Appellant misplaces reliance on our decision in Brown v. Brown, 149 So.3d 108 (Fla. 1st DCA 2014). The issue in Brown was whether the decedent's intent in establishing joint accounts was consistent with property distribution provisions in her will. We held that the magistrate incorrectly applied section 655.79 of the Florida Statutes, as it relates to ownership of funds after death of any joint account owner, to POD designations. Brown did not involve, and does not preclude, an undue influence challenge to a POD designation.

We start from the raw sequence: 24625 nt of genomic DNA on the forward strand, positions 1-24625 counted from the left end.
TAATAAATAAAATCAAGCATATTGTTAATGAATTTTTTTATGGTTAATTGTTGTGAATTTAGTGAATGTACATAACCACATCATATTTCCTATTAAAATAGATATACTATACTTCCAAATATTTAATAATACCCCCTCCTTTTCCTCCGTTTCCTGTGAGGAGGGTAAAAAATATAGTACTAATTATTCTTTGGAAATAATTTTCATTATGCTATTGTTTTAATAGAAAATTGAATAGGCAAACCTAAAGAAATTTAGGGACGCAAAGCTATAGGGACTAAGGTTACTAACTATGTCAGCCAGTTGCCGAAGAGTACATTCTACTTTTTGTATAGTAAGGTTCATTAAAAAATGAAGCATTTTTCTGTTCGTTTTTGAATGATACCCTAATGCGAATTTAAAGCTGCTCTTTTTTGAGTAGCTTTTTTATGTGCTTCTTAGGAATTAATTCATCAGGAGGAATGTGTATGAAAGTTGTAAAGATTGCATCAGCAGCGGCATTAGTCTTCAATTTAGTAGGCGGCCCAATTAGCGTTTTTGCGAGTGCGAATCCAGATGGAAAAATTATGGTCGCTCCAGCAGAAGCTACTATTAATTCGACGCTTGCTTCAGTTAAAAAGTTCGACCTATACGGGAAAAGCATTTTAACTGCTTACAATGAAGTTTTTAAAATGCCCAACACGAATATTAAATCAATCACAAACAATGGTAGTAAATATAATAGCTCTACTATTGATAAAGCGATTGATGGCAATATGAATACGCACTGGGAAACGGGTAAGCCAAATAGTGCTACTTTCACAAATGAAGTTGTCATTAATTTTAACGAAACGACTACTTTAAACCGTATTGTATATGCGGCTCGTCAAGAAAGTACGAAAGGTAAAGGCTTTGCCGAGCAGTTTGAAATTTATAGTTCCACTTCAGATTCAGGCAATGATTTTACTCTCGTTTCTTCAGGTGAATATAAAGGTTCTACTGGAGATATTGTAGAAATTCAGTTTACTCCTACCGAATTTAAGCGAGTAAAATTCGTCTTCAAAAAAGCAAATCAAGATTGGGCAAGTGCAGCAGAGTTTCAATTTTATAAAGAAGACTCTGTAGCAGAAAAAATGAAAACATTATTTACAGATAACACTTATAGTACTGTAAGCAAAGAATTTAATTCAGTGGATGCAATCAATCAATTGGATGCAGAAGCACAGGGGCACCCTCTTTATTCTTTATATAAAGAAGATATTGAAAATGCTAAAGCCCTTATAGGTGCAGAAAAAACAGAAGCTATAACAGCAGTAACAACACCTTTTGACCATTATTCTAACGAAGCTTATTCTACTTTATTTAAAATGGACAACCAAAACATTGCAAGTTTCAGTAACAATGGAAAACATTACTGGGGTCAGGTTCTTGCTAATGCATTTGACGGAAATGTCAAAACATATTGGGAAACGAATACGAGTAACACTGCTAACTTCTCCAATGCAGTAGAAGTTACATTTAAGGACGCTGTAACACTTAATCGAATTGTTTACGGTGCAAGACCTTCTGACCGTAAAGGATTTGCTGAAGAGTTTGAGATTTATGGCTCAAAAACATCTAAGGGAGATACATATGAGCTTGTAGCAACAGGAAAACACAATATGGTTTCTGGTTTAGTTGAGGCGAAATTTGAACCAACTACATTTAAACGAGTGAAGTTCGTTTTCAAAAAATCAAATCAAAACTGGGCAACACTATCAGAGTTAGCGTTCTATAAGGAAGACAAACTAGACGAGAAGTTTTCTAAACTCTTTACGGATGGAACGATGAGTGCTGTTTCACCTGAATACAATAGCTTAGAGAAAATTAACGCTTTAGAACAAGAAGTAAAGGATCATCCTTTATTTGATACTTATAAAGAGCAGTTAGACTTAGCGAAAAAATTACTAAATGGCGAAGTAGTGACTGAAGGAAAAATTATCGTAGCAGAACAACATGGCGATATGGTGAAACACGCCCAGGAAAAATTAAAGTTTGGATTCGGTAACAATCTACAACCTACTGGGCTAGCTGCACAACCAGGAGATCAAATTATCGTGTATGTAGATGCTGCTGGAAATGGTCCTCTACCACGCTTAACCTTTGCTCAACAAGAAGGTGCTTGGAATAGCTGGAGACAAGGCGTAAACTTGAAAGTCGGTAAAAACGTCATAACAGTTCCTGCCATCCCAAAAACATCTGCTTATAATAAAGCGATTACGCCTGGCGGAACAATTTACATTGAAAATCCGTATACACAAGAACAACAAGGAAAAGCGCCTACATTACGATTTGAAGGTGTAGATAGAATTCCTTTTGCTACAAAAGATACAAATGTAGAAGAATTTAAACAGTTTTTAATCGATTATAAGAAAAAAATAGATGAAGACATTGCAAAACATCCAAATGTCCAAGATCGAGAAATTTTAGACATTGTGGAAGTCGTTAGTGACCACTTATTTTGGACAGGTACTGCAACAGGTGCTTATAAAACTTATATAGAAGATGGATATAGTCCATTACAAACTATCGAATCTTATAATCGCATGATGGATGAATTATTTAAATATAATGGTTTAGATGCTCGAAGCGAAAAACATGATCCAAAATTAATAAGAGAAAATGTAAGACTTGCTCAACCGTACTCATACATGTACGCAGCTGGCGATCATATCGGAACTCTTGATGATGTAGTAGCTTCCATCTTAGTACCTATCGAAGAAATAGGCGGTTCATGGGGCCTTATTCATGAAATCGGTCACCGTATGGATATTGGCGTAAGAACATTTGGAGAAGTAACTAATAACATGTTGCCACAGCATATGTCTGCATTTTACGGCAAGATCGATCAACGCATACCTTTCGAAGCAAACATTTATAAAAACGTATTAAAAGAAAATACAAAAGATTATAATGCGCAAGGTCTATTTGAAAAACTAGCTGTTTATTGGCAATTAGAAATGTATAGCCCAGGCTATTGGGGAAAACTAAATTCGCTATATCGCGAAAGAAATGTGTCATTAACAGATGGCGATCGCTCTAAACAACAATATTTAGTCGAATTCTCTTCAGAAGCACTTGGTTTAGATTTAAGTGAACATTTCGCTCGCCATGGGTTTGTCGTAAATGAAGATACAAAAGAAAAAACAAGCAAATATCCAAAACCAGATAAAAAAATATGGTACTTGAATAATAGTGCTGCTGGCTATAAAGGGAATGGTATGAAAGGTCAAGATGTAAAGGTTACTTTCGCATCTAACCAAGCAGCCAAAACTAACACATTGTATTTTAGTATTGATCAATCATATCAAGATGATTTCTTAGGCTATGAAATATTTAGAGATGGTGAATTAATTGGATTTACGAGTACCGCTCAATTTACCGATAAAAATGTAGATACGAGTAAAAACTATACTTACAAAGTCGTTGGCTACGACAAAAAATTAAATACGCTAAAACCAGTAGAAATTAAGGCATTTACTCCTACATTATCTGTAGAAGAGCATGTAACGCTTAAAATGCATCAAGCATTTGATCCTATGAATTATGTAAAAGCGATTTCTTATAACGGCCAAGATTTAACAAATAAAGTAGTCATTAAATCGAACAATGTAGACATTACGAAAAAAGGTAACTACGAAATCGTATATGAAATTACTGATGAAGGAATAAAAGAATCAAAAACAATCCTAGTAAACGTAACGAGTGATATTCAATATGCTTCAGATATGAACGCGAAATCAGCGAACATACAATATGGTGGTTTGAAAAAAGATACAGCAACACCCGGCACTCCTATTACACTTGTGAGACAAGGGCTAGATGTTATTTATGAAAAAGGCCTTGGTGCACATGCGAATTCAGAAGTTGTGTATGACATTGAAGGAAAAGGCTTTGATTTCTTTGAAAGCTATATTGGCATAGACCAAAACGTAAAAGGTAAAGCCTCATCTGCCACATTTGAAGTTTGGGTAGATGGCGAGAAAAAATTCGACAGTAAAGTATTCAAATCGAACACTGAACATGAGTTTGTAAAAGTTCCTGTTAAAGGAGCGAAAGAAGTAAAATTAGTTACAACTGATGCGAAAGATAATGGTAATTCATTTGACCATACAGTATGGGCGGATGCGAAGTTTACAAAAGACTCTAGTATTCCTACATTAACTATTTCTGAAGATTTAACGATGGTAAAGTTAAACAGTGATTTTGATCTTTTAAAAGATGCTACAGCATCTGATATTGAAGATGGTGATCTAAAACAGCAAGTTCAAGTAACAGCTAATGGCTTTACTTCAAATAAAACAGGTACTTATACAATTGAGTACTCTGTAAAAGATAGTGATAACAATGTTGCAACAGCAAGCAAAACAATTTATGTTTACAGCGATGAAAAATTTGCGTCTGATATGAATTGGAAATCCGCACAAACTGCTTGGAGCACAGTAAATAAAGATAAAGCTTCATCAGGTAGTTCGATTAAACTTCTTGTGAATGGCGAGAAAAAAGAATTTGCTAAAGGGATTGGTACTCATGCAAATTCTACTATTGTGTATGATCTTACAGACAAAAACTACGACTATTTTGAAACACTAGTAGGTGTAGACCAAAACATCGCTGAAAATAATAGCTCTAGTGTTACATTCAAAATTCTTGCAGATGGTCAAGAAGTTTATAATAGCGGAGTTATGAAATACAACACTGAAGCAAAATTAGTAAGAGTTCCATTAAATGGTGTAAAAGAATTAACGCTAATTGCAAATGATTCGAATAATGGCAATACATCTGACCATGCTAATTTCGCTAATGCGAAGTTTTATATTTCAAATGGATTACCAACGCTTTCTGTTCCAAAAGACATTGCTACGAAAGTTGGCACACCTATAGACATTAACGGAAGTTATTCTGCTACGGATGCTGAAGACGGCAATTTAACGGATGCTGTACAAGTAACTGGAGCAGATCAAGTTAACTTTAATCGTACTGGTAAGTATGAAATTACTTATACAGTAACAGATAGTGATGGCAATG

Likewise, Appellant misplaces reliance on the absence of express undue influence provisions in Florida's banking law on POD designations. The banking statute, section 655.82 of the Florida Statutes, defines a POD designation; and further provides that, “On the death of the sole party or the last survivor of two or more parties, sums on deposit belong to the surviving beneficiary or beneficiaries.” § 655.82(3)(b), Fla. Stat. (2013). Appellant argues that a POD designation cannot be invalidated for undue influence because this statute does not contain the same undue influence provision that the Florida Probate Code contains. The fact that the banking regulatory statute does not expressly address grounds for invalidating a POD designation is not controlling. Seymour v. Seymour, 85 So.2d 726, 727 (Fla.1956) (holding that banking laws, designed primarily to regulate banks, “are not necessarily conclusive of the ownership of deposited money”). We reject Appellant's argument because a POD account, although not in the strictest sense a testamentary device and not subject to the formalities required of wills, functions as a will substitute and partakes of many of the same equitable considerations that apply to testamentary transfers. Florida law and policy against abuse of fiduciary relationships apply to contracts, inter vivos transfers, and testamentary transfers, and are properly applied to determine whether a POD designation has been obtained through undue influence. We affirm the trial court's conclusions that, on the evidence presented, Appellant obtained this POD designation through undue influence, and the gift is void.